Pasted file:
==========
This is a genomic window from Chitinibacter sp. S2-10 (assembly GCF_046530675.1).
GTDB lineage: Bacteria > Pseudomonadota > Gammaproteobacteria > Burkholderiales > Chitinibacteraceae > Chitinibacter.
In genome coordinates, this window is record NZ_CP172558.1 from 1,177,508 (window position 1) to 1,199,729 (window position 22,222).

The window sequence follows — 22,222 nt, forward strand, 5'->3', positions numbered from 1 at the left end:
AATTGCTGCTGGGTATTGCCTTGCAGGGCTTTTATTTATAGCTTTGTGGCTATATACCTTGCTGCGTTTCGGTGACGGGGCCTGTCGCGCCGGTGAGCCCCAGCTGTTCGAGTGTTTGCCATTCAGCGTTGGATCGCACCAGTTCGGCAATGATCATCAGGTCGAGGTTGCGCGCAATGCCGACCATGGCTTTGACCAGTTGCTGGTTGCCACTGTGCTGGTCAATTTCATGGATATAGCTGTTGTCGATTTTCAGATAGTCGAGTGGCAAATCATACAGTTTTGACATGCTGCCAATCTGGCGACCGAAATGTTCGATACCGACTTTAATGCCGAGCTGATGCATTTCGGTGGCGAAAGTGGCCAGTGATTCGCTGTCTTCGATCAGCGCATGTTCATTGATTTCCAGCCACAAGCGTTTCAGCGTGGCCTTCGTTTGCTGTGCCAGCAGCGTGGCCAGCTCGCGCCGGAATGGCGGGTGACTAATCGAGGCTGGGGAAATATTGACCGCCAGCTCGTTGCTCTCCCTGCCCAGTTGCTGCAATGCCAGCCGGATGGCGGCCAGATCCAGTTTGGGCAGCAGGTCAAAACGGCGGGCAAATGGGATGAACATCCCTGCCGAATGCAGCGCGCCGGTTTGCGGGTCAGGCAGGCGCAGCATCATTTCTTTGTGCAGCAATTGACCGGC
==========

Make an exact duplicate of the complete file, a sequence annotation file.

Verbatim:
This is a genomic window from Chitinibacter sp. S2-10 (assembly GCF_046530675.1).
GTDB lineage: Bacteria > Pseudomonadota > Gammaproteobacteria > Burkholderiales > Chitinibacteraceae > Chitinibacter.
In genome coordinates, this window is record NZ_CP172558.1 from 1,177,508 (window position 1) to 1,199,729 (window position 22,222).

The window sequence follows — 22,222 nt, forward strand, 5'->3', positions numbered from 1 at the left end:
AATTGCTGCTGGGTATTGCCTTGCAGGGCTTTTATTTATAGCTTTGTGGCTATATACCTTGCTGCGTTTCGGTGACGGGGCCTGTCGCGCCGGTGAGCCCCAGCTGTTCGAGTGTTTGCCATTCAGCGTTGGATCGCACCAGTTCGGCAATGATCATCAGGTCGAGGTTGCGCGCAATGCCGACCATGGCTTTGACCAGTTGCTGGTTGCCACTGTGCTGGTCAATTTCATGGATATAGCTGTTGTCGATTTTCAGATAGTCGAGTGGCAAATCATACAGTTTTGACATGCTGCCAATCTGGCGACCGAAATGTTCGATACCGACTTTAATGCCGAGCTGATGCATTTCGGTGGCGAAAGTGGCCAGTGATTCGCTGTCTTCGATCAGCGCATGTTCATTGATTTCCAGCCACAAGCGTTTCAGCGTGGCCTTCGTTTGCTGTGCCAGCAGCGTGGCCAGCTCGCGCCGGAATGGCGGGTGACTAATCGAGGCTGGGGAAATATTGACCGCCAGCTCGTTGCTCTCCCTGCCCAGTTGCTGCAATGCCAGCCGGATGGCGGCCAGATCCAGTTTGGGCAGCAGGTCAAAACGGCGGGCAAATGGGATGAACATCCCTGCCGAATGCAGCGCGCCGGTTTGCGGGTCAGGCAGGCGCAGCATCATTTCTTTGTGCAGCAATTGACCGGC